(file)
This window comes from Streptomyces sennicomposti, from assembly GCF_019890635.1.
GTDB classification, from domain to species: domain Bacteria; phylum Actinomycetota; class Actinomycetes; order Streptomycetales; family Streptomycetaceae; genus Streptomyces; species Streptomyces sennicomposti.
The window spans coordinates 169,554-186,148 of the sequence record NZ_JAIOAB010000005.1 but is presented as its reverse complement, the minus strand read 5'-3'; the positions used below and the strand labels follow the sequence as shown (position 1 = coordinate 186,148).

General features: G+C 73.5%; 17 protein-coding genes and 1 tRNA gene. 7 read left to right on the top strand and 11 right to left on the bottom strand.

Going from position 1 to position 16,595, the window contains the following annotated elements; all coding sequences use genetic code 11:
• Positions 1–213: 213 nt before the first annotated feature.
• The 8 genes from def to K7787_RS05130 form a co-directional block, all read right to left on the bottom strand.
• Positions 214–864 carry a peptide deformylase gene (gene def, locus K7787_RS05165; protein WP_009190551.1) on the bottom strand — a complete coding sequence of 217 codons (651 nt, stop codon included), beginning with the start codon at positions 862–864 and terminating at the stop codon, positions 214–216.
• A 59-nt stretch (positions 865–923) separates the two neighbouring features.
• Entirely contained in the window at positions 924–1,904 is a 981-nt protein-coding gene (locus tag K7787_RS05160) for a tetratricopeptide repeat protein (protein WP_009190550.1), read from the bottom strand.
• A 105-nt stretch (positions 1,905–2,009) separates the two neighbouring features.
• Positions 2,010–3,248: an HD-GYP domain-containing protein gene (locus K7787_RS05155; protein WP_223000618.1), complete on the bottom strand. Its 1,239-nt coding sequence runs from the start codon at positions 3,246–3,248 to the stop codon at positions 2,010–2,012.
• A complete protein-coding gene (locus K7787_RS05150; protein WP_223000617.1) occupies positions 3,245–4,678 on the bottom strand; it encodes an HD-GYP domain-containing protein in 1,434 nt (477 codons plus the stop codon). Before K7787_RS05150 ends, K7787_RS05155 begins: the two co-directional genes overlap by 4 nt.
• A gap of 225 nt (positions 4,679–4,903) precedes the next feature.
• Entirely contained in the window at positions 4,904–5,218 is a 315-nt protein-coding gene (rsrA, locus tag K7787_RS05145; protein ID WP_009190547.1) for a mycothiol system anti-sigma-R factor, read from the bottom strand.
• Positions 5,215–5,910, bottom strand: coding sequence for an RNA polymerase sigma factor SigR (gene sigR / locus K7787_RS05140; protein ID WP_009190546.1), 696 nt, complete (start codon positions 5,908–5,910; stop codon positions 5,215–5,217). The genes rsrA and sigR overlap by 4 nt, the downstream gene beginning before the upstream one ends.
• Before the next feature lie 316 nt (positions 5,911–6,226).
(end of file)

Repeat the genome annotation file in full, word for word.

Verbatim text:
This window comes from Streptomyces sennicomposti, from assembly GCF_019890635.1.
GTDB classification, from domain to species: domain Bacteria; phylum Actinomycetota; class Actinomycetes; order Streptomycetales; family Streptomycetaceae; genus Streptomyces; species Streptomyces sennicomposti.
The window spans coordinates 169,554-186,148 of the sequence record NZ_JAIOAB010000005.1 but is presented as its reverse complement, the minus strand read 5'-3'; the positions used below and the strand labels follow the sequence as shown (position 1 = coordinate 186,148).

General features: G+C 73.5%; 17 protein-coding genes and 1 tRNA gene. 7 read left to right on the top strand and 11 right to left on the bottom strand.

Going from position 1 to position 16,595, the window contains the following annotated elements; all coding sequences use genetic code 11:
• Positions 1–213: 213 nt before the first annotated feature.
• The 8 genes from def to K7787_RS05130 form a co-directional block, all read right to left on the bottom strand.
• Positions 214–864 carry a peptide deformylase gene (gene def, locus K7787_RS05165; protein WP_009190551.1) on the bottom strand — a complete coding sequence of 217 codons (651 nt, stop codon included), beginning with the start codon at positions 862–864 and terminating at the stop codon, positions 214–216.
• A 59-nt stretch (positions 865–923) separates the two neighbouring features.
• Entirely contained in the window at positions 924–1,904 is a 981-nt protein-coding gene (locus tag K7787_RS05160) for a tetratricopeptide repeat protein (protein WP_009190550.1), read from the bottom strand.
• A 105-nt stretch (positions 1,905–2,009) separates the two neighbouring features.
• Positions 2,010–3,248: an HD-GYP domain-containing protein gene (locus K7787_RS05155; protein WP_223000618.1), complete on the bottom strand. Its 1,239-nt coding sequence runs from the start codon at positions 3,246–3,248 to the stop codon at positions 2,010–2,012.
• A complete protein-coding gene (locus K7787_RS05150; protein WP_223000617.1) occupies positions 3,245–4,678 on the bottom strand; it encodes an HD-GYP domain-containing protein in 1,434 nt (477 codons plus the stop codon). Before K7787_RS05150 ends, K7787_RS05155 begins: the two co-directional genes overlap by 4 nt.
• A gap of 225 nt (positions 4,679–4,903) precedes the next feature.
• Entirely contained in the window at positions 4,904–5,218 is a 315-nt protein-coding gene (rsrA, locus tag K7787_RS05145; protein ID WP_009190547.1) for a mycothiol system anti-sigma-R factor, read from the bottom strand.
• Positions 5,215–5,910, bottom strand: coding sequence for an RNA polymerase sigma factor SigR (gene sigR / locus K7787_RS05140; protein ID WP_009190546.1), 696 nt, complete (start codon positions 5,908–5,910; stop codon positions 5,215–5,217). The genes rsrA and sigR overlap by 4 nt, the downstream gene beginning before the upstream one ends.
• Before the next feature lie 316 nt (positions 5,911–6,226).